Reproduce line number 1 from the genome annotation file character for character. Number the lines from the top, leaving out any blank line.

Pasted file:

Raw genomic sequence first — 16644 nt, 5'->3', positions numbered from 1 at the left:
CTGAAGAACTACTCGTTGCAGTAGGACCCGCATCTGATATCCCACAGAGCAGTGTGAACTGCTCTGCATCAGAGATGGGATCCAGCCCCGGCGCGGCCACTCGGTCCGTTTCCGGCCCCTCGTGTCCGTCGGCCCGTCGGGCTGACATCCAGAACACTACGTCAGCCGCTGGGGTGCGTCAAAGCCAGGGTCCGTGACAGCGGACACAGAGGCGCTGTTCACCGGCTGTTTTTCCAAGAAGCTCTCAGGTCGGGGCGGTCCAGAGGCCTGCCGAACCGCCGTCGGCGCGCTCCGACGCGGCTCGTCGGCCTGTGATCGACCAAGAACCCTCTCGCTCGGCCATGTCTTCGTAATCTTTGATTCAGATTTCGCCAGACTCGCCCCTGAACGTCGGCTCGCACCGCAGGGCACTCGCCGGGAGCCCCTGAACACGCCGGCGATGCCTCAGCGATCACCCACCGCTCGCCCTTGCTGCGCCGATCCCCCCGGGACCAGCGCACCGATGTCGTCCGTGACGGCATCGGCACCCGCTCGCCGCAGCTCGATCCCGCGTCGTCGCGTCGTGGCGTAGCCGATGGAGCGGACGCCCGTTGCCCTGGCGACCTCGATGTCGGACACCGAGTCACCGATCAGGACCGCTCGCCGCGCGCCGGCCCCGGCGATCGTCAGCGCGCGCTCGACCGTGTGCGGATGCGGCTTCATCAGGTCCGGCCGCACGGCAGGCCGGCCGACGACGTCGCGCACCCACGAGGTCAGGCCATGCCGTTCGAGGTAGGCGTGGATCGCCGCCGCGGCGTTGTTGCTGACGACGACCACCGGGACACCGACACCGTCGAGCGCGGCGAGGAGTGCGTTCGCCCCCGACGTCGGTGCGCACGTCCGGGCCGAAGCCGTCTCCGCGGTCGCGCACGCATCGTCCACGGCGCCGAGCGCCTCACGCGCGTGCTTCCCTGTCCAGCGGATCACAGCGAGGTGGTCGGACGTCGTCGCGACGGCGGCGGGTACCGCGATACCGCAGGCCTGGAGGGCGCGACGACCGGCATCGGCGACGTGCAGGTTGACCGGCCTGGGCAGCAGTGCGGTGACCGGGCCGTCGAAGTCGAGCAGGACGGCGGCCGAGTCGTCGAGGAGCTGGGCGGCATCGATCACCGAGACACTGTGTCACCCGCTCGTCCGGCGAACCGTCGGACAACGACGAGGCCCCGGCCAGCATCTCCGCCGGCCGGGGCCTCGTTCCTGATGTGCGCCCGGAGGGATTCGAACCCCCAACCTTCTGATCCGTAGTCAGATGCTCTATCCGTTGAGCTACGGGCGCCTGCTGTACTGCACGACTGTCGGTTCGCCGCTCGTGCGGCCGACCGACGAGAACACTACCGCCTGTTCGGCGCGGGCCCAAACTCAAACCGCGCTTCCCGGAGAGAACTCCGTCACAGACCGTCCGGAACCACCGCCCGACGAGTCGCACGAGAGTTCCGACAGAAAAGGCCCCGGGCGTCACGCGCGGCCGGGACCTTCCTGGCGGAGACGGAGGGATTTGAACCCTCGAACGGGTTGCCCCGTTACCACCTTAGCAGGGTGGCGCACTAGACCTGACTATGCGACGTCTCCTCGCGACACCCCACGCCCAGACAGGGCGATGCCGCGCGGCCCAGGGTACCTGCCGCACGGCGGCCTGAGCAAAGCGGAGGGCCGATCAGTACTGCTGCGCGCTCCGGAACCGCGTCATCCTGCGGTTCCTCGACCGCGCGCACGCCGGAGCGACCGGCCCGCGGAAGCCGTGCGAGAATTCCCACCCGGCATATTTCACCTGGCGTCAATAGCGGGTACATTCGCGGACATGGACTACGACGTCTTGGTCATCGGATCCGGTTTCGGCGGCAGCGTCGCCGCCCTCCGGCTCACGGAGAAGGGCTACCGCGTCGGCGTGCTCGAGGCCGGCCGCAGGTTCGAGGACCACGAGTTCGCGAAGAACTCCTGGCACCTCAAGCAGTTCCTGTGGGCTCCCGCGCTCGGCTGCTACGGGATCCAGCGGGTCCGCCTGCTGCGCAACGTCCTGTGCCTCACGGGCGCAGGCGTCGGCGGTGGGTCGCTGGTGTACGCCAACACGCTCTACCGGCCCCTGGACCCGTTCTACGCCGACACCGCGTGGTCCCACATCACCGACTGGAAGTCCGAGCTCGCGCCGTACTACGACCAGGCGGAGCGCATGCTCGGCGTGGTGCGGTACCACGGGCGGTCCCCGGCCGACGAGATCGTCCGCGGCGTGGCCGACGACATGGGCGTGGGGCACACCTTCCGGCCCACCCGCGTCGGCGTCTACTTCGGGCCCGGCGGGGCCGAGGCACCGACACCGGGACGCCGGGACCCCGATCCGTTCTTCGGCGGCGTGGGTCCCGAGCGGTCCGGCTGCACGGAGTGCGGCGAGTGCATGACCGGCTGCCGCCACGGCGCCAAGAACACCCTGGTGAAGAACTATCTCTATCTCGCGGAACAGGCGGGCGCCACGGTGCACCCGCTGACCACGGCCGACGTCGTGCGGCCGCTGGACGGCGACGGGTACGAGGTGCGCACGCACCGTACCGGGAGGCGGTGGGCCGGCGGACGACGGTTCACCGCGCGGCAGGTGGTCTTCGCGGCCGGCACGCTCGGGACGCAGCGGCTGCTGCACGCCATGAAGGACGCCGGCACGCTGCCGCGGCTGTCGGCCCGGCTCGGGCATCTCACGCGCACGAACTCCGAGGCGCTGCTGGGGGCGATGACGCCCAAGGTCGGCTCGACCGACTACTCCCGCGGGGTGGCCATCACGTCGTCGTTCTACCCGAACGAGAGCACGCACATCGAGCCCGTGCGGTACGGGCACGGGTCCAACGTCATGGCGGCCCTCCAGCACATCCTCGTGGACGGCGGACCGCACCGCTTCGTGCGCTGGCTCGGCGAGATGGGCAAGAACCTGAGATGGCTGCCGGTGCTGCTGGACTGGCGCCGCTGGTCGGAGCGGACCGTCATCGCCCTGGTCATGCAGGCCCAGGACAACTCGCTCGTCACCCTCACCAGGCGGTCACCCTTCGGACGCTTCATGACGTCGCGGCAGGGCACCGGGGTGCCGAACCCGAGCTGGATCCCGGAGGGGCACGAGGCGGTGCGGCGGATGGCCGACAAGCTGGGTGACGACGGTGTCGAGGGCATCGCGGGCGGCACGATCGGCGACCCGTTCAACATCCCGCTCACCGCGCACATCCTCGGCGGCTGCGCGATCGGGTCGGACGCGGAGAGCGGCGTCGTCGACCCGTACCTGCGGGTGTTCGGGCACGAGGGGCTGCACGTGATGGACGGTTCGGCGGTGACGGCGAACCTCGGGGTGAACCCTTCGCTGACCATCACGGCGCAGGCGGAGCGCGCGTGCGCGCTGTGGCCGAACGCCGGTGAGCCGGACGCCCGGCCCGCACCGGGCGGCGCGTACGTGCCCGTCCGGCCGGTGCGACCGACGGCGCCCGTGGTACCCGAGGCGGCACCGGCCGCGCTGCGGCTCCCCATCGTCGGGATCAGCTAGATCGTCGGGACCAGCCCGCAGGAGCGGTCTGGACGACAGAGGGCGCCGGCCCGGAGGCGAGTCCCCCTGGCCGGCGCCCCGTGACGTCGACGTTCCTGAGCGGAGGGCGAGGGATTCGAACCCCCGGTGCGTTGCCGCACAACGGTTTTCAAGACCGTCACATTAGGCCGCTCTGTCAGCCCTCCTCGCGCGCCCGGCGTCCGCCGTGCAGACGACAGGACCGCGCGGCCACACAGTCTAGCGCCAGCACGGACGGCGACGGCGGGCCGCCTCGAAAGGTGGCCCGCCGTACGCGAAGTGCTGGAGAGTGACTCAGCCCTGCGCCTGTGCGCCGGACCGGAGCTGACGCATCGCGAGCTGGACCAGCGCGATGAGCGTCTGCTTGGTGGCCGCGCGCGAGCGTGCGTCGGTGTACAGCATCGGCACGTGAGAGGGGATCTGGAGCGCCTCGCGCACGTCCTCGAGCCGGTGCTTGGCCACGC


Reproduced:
Raw genomic sequence first — 16644 nt, 5'->3', positions numbered from 1 at the left: